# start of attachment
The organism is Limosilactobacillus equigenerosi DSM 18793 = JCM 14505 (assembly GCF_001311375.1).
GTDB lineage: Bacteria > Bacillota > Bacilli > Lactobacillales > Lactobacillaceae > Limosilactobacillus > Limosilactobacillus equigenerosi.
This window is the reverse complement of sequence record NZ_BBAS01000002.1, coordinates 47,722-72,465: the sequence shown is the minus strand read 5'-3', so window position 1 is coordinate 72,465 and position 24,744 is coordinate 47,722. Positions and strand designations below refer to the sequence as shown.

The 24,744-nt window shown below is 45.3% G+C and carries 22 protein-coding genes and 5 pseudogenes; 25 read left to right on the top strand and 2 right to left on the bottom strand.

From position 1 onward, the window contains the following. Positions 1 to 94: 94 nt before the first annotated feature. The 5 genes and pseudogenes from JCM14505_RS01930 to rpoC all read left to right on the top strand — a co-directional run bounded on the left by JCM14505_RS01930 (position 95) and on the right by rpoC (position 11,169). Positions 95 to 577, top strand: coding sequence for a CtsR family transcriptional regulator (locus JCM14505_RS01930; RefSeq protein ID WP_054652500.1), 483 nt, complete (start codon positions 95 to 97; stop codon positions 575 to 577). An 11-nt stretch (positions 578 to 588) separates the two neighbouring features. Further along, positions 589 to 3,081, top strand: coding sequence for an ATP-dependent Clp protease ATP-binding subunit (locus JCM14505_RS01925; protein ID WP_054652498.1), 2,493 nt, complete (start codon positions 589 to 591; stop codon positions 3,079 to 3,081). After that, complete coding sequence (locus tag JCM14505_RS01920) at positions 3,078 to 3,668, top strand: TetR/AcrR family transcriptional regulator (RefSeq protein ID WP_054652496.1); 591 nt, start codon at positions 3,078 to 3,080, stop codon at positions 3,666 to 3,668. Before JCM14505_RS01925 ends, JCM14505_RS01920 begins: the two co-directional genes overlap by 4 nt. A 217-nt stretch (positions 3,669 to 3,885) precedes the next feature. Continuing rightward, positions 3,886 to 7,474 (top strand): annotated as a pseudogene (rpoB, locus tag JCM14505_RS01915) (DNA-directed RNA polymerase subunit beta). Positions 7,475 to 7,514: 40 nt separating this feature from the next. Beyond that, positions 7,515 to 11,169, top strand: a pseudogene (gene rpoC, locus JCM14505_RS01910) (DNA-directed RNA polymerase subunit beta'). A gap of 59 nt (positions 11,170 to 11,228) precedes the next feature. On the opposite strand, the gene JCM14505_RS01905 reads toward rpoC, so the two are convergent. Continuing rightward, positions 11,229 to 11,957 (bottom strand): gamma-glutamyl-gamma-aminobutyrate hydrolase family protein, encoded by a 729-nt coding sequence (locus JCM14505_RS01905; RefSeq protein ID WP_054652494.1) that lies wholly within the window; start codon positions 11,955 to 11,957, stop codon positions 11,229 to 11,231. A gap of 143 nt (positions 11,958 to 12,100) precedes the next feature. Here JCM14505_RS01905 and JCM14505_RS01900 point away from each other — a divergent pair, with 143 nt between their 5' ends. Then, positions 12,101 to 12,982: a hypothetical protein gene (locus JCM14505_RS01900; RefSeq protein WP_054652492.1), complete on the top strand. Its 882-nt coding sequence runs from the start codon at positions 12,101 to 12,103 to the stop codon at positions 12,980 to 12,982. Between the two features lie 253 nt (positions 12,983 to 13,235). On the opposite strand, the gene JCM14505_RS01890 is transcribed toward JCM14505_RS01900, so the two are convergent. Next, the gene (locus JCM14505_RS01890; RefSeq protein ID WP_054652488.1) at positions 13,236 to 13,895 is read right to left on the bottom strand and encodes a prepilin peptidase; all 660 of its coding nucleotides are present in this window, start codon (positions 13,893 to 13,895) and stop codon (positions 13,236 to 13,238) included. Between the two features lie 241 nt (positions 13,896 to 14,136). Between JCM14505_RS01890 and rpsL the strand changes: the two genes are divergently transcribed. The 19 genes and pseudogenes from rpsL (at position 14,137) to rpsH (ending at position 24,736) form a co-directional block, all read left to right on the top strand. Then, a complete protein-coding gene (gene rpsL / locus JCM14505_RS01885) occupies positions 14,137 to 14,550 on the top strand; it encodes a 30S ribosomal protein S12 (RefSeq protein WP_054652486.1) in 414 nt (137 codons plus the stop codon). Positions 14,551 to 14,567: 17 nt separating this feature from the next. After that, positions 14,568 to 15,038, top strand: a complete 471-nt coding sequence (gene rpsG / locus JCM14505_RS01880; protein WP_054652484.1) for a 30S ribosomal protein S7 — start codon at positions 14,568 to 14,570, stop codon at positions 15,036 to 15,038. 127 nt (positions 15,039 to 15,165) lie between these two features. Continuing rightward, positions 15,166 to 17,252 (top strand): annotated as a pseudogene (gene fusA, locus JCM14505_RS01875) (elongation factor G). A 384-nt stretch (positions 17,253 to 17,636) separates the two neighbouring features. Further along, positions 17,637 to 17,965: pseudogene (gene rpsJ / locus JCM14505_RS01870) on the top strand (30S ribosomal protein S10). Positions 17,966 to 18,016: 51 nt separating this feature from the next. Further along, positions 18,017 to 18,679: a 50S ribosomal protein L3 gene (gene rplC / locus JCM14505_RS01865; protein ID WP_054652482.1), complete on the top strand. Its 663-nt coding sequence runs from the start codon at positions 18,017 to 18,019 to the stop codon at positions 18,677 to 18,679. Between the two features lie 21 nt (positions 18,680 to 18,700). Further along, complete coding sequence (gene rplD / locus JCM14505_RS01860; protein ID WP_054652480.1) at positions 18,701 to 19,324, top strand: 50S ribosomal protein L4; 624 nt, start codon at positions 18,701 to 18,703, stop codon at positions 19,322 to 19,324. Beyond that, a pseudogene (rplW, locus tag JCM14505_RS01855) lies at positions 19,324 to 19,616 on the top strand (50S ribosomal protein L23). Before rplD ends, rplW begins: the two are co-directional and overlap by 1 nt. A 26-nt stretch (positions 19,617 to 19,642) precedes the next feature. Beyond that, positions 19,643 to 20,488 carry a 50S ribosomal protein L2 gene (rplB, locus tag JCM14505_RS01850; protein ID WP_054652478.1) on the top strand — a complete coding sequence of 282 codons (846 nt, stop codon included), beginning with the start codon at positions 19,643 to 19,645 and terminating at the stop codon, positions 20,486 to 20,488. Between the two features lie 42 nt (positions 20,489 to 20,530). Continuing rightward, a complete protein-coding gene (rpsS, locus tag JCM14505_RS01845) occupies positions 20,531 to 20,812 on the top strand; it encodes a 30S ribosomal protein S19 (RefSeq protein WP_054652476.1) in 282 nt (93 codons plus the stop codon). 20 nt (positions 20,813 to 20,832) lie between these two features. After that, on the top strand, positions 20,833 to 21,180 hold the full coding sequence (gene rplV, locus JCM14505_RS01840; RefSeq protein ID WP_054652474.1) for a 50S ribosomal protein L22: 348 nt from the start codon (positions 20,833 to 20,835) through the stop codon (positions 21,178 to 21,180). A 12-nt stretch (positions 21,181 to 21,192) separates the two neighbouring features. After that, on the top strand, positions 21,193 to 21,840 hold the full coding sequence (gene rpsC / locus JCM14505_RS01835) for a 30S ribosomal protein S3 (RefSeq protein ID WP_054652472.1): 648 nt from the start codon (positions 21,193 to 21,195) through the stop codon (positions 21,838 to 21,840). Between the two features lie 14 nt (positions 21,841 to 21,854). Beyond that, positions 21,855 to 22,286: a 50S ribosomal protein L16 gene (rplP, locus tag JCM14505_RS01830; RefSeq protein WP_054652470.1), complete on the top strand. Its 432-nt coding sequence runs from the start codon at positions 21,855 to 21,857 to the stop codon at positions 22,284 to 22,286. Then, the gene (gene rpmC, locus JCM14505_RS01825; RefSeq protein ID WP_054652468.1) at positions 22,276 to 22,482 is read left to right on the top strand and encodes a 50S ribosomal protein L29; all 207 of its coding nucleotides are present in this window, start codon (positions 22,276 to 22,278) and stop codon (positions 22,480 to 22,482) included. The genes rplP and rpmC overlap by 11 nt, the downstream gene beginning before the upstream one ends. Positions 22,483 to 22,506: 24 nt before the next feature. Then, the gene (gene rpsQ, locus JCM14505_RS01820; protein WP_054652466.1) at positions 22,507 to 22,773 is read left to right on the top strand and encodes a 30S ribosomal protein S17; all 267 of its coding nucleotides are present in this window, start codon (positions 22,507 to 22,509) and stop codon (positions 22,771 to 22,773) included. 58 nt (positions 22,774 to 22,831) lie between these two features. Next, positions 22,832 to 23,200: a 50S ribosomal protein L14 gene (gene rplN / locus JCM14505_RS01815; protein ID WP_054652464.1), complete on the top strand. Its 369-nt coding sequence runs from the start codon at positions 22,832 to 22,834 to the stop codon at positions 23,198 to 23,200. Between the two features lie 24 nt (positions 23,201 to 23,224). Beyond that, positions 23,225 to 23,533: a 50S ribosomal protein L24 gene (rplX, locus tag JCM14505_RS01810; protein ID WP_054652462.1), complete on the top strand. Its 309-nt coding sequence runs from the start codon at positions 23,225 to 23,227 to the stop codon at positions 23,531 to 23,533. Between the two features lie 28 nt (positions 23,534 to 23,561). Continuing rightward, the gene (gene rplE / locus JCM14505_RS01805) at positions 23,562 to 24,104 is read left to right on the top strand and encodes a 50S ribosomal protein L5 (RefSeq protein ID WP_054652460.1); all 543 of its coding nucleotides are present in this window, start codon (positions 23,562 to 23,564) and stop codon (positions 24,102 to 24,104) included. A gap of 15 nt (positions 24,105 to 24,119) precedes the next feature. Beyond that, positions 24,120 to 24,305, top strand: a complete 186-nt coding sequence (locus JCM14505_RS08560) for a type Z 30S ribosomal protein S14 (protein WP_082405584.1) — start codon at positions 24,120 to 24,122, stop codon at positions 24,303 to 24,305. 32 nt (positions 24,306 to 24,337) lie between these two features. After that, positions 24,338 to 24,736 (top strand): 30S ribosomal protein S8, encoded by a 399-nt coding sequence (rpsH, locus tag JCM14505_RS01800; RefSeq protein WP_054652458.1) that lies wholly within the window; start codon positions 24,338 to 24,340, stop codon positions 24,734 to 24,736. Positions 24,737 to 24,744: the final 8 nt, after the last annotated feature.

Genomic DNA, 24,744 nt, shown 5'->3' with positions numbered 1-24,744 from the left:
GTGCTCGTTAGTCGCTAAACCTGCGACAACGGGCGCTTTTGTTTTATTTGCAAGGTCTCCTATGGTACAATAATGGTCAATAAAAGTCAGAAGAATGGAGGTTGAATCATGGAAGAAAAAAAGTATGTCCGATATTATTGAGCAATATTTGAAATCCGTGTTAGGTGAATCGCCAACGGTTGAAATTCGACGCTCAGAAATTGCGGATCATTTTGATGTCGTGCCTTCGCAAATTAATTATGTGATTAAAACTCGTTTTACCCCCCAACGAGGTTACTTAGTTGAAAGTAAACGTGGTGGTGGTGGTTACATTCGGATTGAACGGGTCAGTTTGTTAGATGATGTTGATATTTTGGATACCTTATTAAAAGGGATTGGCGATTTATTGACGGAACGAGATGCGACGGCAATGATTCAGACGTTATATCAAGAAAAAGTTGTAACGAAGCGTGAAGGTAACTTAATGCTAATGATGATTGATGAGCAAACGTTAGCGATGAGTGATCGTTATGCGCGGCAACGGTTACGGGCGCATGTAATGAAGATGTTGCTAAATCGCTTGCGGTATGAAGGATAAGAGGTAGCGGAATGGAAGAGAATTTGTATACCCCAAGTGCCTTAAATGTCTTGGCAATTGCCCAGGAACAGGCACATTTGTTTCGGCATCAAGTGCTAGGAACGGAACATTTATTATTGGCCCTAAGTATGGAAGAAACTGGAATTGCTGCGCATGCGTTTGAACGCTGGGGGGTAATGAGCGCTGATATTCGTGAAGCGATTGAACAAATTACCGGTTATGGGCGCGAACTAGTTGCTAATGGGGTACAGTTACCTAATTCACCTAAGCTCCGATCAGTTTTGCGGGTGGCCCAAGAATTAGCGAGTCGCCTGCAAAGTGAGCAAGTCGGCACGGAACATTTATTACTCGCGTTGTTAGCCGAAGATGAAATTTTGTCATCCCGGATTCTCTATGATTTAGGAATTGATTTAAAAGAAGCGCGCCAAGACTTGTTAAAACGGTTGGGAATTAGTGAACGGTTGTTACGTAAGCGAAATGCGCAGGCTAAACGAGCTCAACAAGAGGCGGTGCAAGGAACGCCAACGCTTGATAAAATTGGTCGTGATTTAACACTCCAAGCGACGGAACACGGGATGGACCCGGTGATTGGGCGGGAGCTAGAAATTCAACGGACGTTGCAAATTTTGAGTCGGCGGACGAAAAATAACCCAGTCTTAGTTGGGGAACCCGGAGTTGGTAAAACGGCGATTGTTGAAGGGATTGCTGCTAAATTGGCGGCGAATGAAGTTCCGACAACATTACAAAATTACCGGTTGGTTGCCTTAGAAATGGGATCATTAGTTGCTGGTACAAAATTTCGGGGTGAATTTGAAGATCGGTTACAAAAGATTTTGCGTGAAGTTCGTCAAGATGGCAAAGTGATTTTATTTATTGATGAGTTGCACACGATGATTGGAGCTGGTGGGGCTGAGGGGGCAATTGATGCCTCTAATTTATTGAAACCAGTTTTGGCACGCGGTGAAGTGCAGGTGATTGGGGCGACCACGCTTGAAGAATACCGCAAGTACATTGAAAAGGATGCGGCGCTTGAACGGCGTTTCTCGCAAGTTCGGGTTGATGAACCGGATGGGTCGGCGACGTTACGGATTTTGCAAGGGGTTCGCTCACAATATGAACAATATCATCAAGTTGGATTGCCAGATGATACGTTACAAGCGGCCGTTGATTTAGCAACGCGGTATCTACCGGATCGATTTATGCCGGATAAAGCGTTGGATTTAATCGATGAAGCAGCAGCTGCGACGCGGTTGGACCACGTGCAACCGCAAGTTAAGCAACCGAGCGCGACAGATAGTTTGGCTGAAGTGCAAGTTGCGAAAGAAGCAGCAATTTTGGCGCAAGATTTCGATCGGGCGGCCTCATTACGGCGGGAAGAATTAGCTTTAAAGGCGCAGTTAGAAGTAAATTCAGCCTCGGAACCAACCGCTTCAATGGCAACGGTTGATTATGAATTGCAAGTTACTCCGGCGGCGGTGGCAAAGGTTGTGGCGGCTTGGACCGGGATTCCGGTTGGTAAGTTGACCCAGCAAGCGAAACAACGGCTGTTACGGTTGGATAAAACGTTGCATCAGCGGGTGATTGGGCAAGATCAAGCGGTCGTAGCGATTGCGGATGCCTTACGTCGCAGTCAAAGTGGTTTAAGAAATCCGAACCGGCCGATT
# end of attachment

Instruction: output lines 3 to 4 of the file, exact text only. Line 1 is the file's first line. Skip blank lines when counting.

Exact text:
This window is the reverse complement of sequence record NZ_BBAS01000002.1, coordinates 47,722-72,465: the sequence shown is the minus strand read 5'-3', so window position 1 is coordinate 72,465 and position 24,744 is coordinate 47,722. Positions and strand designations below refer to the sequence as shown.

The 24,744-nt window shown below is 45.3% G+C and carries 22 protein-coding genes and 5 pseudogenes; 25 read left to right on the top strand and 2 right to left on the bottom strand.